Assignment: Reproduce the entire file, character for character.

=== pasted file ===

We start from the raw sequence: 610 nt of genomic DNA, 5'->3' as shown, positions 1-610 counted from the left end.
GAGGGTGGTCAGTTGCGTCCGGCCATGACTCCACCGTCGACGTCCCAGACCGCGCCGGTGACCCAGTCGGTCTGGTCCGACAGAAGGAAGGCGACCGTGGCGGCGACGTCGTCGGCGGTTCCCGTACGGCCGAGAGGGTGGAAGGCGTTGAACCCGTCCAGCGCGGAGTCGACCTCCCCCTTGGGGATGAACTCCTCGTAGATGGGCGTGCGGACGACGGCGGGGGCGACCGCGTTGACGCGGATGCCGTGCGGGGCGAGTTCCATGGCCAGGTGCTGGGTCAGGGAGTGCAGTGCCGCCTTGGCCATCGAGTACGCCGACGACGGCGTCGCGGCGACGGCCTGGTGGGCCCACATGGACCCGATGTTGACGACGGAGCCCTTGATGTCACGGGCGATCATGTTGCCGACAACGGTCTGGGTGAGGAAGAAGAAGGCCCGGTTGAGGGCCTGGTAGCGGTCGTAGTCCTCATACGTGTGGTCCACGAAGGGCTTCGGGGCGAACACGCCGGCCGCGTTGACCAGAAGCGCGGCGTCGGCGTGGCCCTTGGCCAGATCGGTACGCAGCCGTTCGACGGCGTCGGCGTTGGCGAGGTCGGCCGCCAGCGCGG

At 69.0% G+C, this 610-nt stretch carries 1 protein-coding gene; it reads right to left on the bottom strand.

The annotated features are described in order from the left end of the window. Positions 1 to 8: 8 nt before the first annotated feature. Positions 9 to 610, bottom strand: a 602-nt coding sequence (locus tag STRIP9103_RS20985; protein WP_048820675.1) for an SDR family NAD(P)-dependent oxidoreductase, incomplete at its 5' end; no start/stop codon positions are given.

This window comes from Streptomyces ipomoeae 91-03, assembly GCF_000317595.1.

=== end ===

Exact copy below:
We start from the raw sequence: 610 nt of genomic DNA, 5'->3' as shown, positions 1-610 counted from the left end.
GAGGGTGGTCAGTTGCGTCCGGCCATGACTCCACCGTCGACGTCCCAGACCGCGCCGGTGACCCAGTCGGTCTGGTCCGACAGAAGGAAGGCGACCGTGGCGGCGACGTCGTCGGCGGTTCCCGTACGGCCGAGAGGGTGGAAGGCGTTGAACCCGTCCAGCGCGGAGTCGACCTCCCCCTTGGGGATGAACTCCTCGTAGATGGGCGTGCGGACGACGGCGGGGGCGACCGCGTTGACGCGGATGCCGTGCGGGGCGAGTTCCATGGCCAGGTGCTGGGTCAGGGAGTGCAGTGCCGCCTTGGCCATCGAGTACGCCGACGACGGCGTCGCGGCGACGGCCTGGTGGGCCCACATGGACCCGATGTTGACGACGGAGCCCTTGATGTCACGGGCGATCATGTTGCCGACAACGGTCTGGGTGAGGAAGAAGAAGGCCCGGTTGAGGGCCTGGTAGCGGTCGTAGTCCTCATACGTGTGGTCCACGAAGGGCTTCGGGGCGAACACGCCGGCCGCGTTGACCAGAAGCGCGGCGTCGGCGTGGCCCTTGGCCAGATCGGTACGCAGCCGTTCGACGGCGTCGGCGTTGGCGAGGTCGGCCGCCAGCGCGG

At 69.0% G+C, this 610-nt stretch carries 1 protein-coding gene; it reads right to left on the bottom strand.

The annotated features are described in order from the left end of the window. Positions 1 to 8: 8 nt before the first annotated feature. Positions 9 to 610, bottom strand: a 602-nt coding sequence (locus tag STRIP9103_RS20985; protein WP_048820675.1) for an SDR family NAD(P)-dependent oxidoreductase, incomplete at its 5' end; no start/stop codon positions are given.

This window comes from Streptomyces ipomoeae 91-03, assembly GCF_000317595.1.